The Monetary Policy Committee (MPC), of the Central Bank of Nigeria (CBN), has voted to reduce the Monetary Policy Rate (MPR), from 12.5% to 11.5%. This was disclosed by Governor, CBN, Godwin Emefiele, while reading the communique at the end of the MPC meeting on Tuesday.
According to Emefiele, the Committee reviewed the choices before it, bearing in mind its primary mandate of price stability, and the need to support the recovery of output growth. Consequently, the Committee noted that the likely action aimed to address the rise in domestic prices would have been to tighten the stance of policy, as this will not only moderate the upward pressure on prices, but will also attract fresh capital into the economy, and improve the level of the external reserves.
The Committee however, noted that this decision may stifle the recovery of output growth, and drive the economy further into contraction.
On easing the stance of policy
The MPC was of the view that this action would provide cheaper credit to improve aggregate demand, stimulate production, reduce unemployment, and support the recovery of output growth.
In addition, the Committee noted the tendency of an asymmetric response to downward price adjustments by ‘Other Depository Corporations’, thus undermining the overall beneficial impact of a reduction, to the cost of capital.
After all considerations, members were of the opinion that the option to loose will complement the Bank’s commitment to sustain the trajectory of the economic recovery, and reduce the negative impact of COVID-19.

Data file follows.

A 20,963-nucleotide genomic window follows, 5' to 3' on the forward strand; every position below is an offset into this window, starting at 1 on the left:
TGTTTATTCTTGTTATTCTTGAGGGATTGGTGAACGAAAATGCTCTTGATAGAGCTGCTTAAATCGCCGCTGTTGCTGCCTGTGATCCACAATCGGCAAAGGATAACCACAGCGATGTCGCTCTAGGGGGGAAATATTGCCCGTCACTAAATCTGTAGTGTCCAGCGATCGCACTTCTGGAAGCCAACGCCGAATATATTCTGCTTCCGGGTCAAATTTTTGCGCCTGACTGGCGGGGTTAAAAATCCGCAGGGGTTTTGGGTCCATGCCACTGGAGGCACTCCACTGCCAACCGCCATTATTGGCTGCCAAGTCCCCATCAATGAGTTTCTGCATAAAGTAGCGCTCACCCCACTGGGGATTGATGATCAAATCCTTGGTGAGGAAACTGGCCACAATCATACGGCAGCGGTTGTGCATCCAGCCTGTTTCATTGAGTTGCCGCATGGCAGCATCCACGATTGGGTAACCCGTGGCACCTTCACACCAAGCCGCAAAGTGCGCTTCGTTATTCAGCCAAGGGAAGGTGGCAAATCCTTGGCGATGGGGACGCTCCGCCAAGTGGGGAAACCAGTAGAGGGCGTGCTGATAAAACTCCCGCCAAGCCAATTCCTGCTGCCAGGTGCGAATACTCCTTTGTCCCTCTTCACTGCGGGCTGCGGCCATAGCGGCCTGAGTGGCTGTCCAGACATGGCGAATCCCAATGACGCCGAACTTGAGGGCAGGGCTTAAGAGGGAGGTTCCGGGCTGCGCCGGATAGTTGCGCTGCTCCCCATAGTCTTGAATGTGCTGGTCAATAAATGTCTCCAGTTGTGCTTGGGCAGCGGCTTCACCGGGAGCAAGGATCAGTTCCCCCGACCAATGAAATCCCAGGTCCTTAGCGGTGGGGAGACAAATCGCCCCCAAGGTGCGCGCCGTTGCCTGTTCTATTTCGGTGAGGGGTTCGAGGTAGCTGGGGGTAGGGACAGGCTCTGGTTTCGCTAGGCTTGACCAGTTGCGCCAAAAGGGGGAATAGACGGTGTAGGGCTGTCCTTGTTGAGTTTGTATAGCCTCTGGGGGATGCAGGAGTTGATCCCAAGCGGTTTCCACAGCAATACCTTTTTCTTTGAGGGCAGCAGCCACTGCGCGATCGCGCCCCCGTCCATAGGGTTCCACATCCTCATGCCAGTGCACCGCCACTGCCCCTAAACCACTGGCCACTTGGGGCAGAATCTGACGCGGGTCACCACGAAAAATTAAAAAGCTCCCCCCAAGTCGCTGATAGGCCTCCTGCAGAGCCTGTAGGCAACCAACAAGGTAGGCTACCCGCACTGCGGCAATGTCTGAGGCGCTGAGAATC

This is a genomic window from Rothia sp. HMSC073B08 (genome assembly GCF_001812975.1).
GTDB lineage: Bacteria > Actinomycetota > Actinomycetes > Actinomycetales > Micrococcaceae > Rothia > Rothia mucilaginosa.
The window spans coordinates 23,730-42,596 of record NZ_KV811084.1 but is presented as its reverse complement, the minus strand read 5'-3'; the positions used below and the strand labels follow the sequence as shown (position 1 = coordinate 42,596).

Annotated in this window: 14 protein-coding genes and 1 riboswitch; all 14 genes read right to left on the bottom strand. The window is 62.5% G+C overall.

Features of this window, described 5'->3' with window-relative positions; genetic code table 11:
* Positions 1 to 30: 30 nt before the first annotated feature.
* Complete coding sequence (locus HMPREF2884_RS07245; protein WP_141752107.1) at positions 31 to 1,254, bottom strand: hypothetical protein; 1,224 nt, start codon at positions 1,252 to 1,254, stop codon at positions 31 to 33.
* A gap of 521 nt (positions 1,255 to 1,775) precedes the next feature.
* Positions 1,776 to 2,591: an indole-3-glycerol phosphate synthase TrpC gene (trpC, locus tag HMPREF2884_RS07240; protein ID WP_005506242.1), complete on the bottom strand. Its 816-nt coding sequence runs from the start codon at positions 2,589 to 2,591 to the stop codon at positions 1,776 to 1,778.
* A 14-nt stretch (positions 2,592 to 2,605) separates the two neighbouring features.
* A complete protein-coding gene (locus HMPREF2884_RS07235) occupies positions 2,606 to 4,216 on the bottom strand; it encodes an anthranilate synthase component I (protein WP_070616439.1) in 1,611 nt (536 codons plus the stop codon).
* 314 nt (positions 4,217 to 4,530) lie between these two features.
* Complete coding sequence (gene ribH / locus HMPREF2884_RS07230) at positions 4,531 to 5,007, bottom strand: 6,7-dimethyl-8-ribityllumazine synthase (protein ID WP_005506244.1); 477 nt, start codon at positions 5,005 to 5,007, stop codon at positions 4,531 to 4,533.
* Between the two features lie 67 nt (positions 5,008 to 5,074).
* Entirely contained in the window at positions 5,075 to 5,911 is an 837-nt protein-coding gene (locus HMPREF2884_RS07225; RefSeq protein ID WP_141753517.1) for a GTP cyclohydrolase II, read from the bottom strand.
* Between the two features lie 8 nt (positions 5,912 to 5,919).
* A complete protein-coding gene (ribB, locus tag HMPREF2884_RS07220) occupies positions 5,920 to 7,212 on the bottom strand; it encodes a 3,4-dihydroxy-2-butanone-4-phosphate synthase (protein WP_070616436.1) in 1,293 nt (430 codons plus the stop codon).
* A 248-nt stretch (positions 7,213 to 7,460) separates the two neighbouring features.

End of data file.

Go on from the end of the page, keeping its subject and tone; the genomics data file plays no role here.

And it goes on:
He also stated that, liquidity injections are expected to stimulate credit expansion to the critically impacted sectors of the economy, and offer impetus for output growth and economic recovery.
Based on the foregoing, the Committee decided to reduce the MPR by 100 basis points to 11.5% and adjust the asymmetric corridor to +100/-700 around the MPR.
MPC projects economic growth
Recall, that the Nigerian economy contracted by 6.1% (year-on-year) in the second quarter of the year, as a result of the disruptions caused by the COVID-19 pandemic. The MPC however, projects a positive growth in the last quarter or at least Q1 2021.
“With a persistent focus on activities meant to reverse the contraction, the MPC projects growth at positive levels in Q4 2020, or latest by Q1 2021, based on the anticipated positive results from the coordinated and sustained interventions by both the monetary and fiscal authorities.”
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